He explains that his Just Desserts counter has attracted a brand new audience and, in tandem with the store’s pizza offering, provides customers with an evening meal solution. “The dessert bar is fantastic. It’s changed the shop, changed the clientele,” he says. “We used to do a great breakfast solution, an ok lunch solution and then you’d find that even in some of the amazing food to go stores, they’re shutting it down at 3 or 4 o’clock. We’re not closing now, we’re preparing for it all starting again - we’ve got a teatime solution with the waffles, plus our pizza offering.”

Dessert offerings are particularly effective in drawing in a younger customer. “It’s getting to the millenials who have money to spend,” he says. “Come Friday, Saturday we’ve got a real buzz and the store is the place to go at the moment. We had a Lidl open on our doorstep three years ago, we’ve got a big Co-op, an independent wine specialist, Bargain Booze, takeaways - everything, so we have to stand out from the crowd. We’ve become a destination for the desserts.”

Mo agrees that young people are big fans of desserts. “With the younger generation, they’re eating healthier, but they like to treat themselves and we see them dragging their parents in too. We also get single parents who have their kids for the weekend - it’s somewhere to go where they can spend time and it’s affordable.”

Perhaps the biggest appeal of desserts is the margins. “When you go into food to go, you need to make a decision - to go value and sell in volume, or go premium,” says Mo. The dessert bar is currently bringing in £3,000 and rising and the margins are about 70%.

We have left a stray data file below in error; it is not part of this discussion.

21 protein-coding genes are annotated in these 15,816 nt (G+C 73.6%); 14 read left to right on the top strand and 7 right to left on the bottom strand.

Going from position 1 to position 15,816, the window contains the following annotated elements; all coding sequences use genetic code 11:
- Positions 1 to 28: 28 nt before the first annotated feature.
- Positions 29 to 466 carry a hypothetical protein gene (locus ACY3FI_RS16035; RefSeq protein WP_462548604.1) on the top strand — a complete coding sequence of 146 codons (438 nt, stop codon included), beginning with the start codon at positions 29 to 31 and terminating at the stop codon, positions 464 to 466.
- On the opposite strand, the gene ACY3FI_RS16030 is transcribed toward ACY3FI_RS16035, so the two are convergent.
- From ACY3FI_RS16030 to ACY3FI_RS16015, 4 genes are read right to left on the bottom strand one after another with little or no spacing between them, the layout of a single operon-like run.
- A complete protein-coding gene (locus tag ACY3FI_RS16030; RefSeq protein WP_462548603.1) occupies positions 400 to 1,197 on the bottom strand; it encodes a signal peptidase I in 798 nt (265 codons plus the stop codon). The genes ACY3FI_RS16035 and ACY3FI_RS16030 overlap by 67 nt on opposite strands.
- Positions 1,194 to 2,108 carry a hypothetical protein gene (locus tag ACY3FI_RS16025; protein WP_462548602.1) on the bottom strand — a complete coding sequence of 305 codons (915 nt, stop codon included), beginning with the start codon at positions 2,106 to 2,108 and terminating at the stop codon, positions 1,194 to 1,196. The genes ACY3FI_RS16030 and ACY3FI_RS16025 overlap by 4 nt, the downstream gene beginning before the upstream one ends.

Justin is also making a tidy profit. “We’re doing about £3,500 a week on hot food and desserts. It’s not massive figures, but it’s the percentage that you’re getting out of that final sale. Margins are 60-70%.”

The vast array of toppings available gives consumers the opportunity to make bespoke desserts and Justin believes this versatility, combined with the ease of online shopping, means that when customers order desserts through the store’s app, they spend even more.

“When we do them online, it starts off at £3 and by the time they’ve put all the extras on, it’s nearly a fiver.”

Southampton-based Dave Hiscutt is in the process of setting up a dessert counter at Londis Weymouth after he too was inspired by Mo’s offer. He says the decision to lead on desserts was swung by the strong margins. “The whole piece is to raise margins in-store,” he says. “We’ve had another set of wage increases since last year, so we need to find an extra £43,000.”

He had already seen the potential of desserts to a degree with an ice cream parlour, which served customers directly on the high street via a serving hatch. This summer he has brought the offer in-store with the installation of a Kelly’s serve-over counter. “With soft scoop you’re looking at 75% margin easily. It’s a completely different market, much more food service than retail,” he says. “Bringing it in-store will help increase margin, add theatre and bring a point of difference.”

He is still waiting for the units from which to make crepes to be installed in order to complete the dessert counter, but in the meantime he has a F’real milkshake machine (see previous page) and a serve-over cake counter, which commands a strong margin. “We have two serve-over units – one with ambient cakes, donuts, salted caramel tarts and yum yums. And then a smaller one will have fresh cream cakes from a local baker and we’ll fill them with whipped cream. It puts a different spin on the dessert bar. The cakes offer 50-60% margins and we get £100 a day out of it.”